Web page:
Atherosclerosis complicationsAneurysms, ischemia, infarcts, peripheral vascular disease, thrombus, emboli .
Atherosclerosis locationAbdominal aorta> coronary artery> popliteal artery> carotid artery.
Atherosclerosis symptomsAngina, claudication, but can be asymptomatic
Manifestations of ischemic heart diseaseAngina, MI, Sudden cardiac death, Chronic ischemic heart disease
Angina definitionCAD narrowing >75%
Stable anginamostly secondary to atherosclerosis; ST depression on ECG (retrosternal chest pain with exertion)
Prinzmetal's anginaoccurs at rest secondary to coronary artery spasm; ST elevation on ECG
Unstable/crescendo anginathrombosis but no necrosis; ST depression on ECG (worsening chest pain at rest or with minimal exertion)


Question Answer
MI Symptomsdiaphoresis, nausea, vomiting, severe retrostemal pain, pain in left arm and/or jaw, SOB, fatigue, adrenergic symptoms
MI diagnosisIn the first 6 hours, ECG is the gold standard.changes can include ST elevation (transmural infarct), ST depression (subendocardial infarct), and pathologic Q waves (transmural infarct). 2. Cardiac troponin I rises after 4 hours and is elevated for 7- 10 days; more specific than other protein markers. 3. CK-MB is predominantly found In myocardium but can also be released from skeletal muscle. 4. AST is nonspecific and can be found in cardiac, liver, and skeletal muscle cells.
Characteristics of transmural infarcts↑ necrosis, affects entier wall, ST elevation on ECG
Characteristics of subendocardial infarctsDue to ischemic necrosis of (<50% of ventricle wall), Subendocardium especially vulnerable to ischemia, Due to fewer collaterals, higher pressure, ST depression on ECG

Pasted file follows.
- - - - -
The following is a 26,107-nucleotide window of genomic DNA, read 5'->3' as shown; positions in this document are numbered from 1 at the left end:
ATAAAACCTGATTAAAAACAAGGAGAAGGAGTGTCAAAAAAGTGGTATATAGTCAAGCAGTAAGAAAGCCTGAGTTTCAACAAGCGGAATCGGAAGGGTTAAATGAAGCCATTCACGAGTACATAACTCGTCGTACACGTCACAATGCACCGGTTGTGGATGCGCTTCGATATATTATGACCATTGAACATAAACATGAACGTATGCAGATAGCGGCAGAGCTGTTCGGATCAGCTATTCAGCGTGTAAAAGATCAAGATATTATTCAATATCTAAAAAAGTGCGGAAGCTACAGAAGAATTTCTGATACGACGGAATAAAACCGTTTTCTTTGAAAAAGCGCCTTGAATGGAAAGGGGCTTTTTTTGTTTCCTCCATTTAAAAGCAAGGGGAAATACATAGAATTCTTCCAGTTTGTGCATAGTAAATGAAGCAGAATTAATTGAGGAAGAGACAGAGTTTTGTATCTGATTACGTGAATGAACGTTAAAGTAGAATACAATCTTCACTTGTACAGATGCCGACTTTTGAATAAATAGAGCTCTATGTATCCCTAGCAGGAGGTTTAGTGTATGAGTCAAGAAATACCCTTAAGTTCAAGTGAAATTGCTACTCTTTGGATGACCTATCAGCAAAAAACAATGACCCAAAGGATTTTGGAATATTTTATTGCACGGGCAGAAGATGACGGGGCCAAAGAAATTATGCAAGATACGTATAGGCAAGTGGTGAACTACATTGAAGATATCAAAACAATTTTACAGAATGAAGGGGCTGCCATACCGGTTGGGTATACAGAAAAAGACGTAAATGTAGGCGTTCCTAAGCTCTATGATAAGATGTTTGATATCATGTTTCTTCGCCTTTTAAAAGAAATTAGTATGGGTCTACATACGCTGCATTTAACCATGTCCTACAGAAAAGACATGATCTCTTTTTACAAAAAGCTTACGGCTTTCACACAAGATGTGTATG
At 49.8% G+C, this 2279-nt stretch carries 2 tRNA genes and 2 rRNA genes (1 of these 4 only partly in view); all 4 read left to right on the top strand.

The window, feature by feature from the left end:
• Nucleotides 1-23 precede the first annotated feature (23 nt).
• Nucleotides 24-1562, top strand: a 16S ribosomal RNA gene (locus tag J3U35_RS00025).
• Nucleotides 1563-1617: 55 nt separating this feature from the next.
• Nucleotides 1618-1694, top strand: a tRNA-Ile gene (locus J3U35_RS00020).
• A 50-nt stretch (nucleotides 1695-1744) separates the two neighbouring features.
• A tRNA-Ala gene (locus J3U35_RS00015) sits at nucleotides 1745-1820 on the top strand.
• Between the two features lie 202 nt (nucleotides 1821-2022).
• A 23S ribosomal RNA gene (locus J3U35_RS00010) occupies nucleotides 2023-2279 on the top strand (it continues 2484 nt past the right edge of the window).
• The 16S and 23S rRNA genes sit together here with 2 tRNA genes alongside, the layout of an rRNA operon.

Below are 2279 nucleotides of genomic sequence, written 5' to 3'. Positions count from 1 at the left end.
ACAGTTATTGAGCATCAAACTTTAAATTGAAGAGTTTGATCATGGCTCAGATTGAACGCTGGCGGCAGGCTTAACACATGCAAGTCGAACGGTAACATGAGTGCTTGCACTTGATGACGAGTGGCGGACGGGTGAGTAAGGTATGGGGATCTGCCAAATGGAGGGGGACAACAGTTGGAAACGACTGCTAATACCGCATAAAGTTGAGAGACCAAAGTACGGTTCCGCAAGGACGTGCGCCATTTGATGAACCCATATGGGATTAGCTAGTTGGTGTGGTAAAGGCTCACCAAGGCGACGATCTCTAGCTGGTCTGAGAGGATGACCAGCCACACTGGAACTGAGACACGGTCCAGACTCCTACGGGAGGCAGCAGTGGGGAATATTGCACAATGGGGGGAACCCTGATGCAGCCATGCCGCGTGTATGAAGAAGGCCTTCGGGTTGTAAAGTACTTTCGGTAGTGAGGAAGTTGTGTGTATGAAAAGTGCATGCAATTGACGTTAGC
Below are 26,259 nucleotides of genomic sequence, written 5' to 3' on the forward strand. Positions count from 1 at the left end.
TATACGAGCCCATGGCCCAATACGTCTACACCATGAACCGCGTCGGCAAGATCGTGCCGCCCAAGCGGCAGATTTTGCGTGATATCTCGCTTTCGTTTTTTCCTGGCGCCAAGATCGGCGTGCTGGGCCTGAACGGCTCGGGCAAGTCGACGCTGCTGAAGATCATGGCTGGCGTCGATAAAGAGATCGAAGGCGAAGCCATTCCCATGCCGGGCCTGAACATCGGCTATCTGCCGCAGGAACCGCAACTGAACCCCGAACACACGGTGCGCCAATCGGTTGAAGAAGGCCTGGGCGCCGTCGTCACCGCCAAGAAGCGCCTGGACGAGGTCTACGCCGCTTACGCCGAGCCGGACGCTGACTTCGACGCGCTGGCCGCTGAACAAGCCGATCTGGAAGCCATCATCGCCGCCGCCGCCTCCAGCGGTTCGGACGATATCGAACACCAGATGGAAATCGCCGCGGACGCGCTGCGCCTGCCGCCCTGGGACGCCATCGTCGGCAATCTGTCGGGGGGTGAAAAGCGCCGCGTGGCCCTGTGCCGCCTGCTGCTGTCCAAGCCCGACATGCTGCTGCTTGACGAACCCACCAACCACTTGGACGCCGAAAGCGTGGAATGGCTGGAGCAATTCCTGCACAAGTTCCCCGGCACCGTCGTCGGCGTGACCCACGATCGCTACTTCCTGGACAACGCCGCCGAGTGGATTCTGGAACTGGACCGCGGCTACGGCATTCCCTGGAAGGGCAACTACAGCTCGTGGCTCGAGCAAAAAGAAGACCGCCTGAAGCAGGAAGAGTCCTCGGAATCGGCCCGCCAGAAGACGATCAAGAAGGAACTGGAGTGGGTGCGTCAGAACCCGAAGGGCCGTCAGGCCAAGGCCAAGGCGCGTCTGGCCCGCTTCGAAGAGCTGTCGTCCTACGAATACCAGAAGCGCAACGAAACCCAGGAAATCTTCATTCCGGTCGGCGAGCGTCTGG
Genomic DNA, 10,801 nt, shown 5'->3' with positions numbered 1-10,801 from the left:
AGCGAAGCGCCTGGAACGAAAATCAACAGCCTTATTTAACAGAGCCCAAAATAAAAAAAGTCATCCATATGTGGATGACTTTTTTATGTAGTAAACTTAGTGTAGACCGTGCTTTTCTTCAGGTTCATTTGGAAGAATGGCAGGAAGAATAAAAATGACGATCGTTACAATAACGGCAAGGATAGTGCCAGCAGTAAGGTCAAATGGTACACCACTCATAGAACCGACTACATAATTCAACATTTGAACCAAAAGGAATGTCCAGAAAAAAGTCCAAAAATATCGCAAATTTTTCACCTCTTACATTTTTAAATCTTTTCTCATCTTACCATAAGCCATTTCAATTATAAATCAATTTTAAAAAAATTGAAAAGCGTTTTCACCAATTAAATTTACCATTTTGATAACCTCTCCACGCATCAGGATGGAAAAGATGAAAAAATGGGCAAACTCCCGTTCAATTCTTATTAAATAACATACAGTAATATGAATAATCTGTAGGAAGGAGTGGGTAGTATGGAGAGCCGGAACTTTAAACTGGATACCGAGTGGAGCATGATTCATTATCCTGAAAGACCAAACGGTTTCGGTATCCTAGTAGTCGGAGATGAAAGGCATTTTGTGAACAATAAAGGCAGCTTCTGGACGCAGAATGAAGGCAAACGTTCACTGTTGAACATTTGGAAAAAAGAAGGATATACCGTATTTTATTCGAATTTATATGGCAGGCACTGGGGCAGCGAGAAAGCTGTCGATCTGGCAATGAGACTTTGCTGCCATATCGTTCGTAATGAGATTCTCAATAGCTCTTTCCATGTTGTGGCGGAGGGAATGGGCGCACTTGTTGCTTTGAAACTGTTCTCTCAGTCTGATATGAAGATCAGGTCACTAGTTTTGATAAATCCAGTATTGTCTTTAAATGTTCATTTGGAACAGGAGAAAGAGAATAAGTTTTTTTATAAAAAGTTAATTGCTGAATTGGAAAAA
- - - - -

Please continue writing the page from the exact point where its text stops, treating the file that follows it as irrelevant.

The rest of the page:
MI complications1. Cardiac arrhythmia-important cause of death before reaching hospital; common in first few days 2. LV failure and pulmonary edema 3. Cardiogenic shock (large Infarct- high risk of mortality) 4. Ventricular free wall rupture→cardiac tamponade; papillary muscle→severe mitral regurgitation; and interventricular septal rupture→VSD 5. Aneurysm formation - ↓CO, risk of arrhythmia, embolus from mural thrombus 6. Postinfarction fibrinous pericarditis- friction rub (3- 5 days post-MI) 7. Dressler's syndrome- autoimmune phenomenon resulting In fibrinous pericarditis (several weeks post-MI)
Causes of congestive cardiomyopathyAlcohol abuse, wet Benberi, Coxsackie B VIruS myocarditis, chronic Cocaine u e, Chagas' discase, Doxorubicin toxicIty, hemochromatosIs, and postpartum - ABCCCDHP
Congestive cardiomyopathysystolic dysfunction - eccentric hypertrophy - most common - S3, dilated heart on ultrasound, balloon appearance on chest x-ray
Hypertrophic cardiomyopathy HypertTophied IV septum is "too close" to mitral valve leaflet, leading to outflow tract obstruction and diastolic dysfunction . 50% of cases are familial, autosomal dominant. Associated with Friedreich's ataxia. Disoriented, tangled, hypertrophied myocardial fibers. Cause of sudden death in young athletes.
Hypertrophic cardiomyopathy findingsnormal-sized heart, S4, apical impulses, systolic murmur. Treat with P-blocker or non-dihydropyridine calcium channel blocker (e.g., verapamil )
Restrictive/obliterative cardiomyopathy causessarcoidosis, amyloidosIs, postradiation fibrosis, endocardial fibroelastosis, (thick fibroelastic tissue In endocardium of young children), Loffler's syndrome (endomyocardial fibrosis with a prominent eosinophilic infiltrate), and hemochromatosis (dilated cardiomyopathy) can also occur - A HELPS - amyloid, hemochromatosis, endocardial fibroelas, Lofflers, Postradiation, Sarcoid
CHFA clinical syndrome that occurs In patients with an inherited or acquired abnormality of cardiac structure or function, who develop a constellation of clinical
CHF Symptoms: (dyspnea, fatigue) and signs (edema, rales).
Cause of Dyspnea on exertion in CHFFailure of LV output to ↑ during exercise
Cause of cardiac dilation in CHFGreater ventricular end diastolic volume
Cause of Pulmonary edema, Paroxysmal nocturnal dyspnea in CHFPulmonary venous distention and transudation of fluid. Presence of hemosiderin-laden macrophages in the lungs due to microhemorrhages from ↑ pulmonary capillary pressure.
Cause of Orthopnea in CHF↑ venous return in supine position exacerbates pulmonary vascular congestion .
Cause of Hepatomegaly (nutmeg liver) in CHF↑ central venous pressure→↑ resistance to portal flow. Rarely leads to “cardiac cirrhosis”
Cause of ankle, sacral edema in CHFRV failure→↑ venous pressure → fluid transudation
Cause of Jugular venous distention in CHFRight heart failure→↑ venous pressure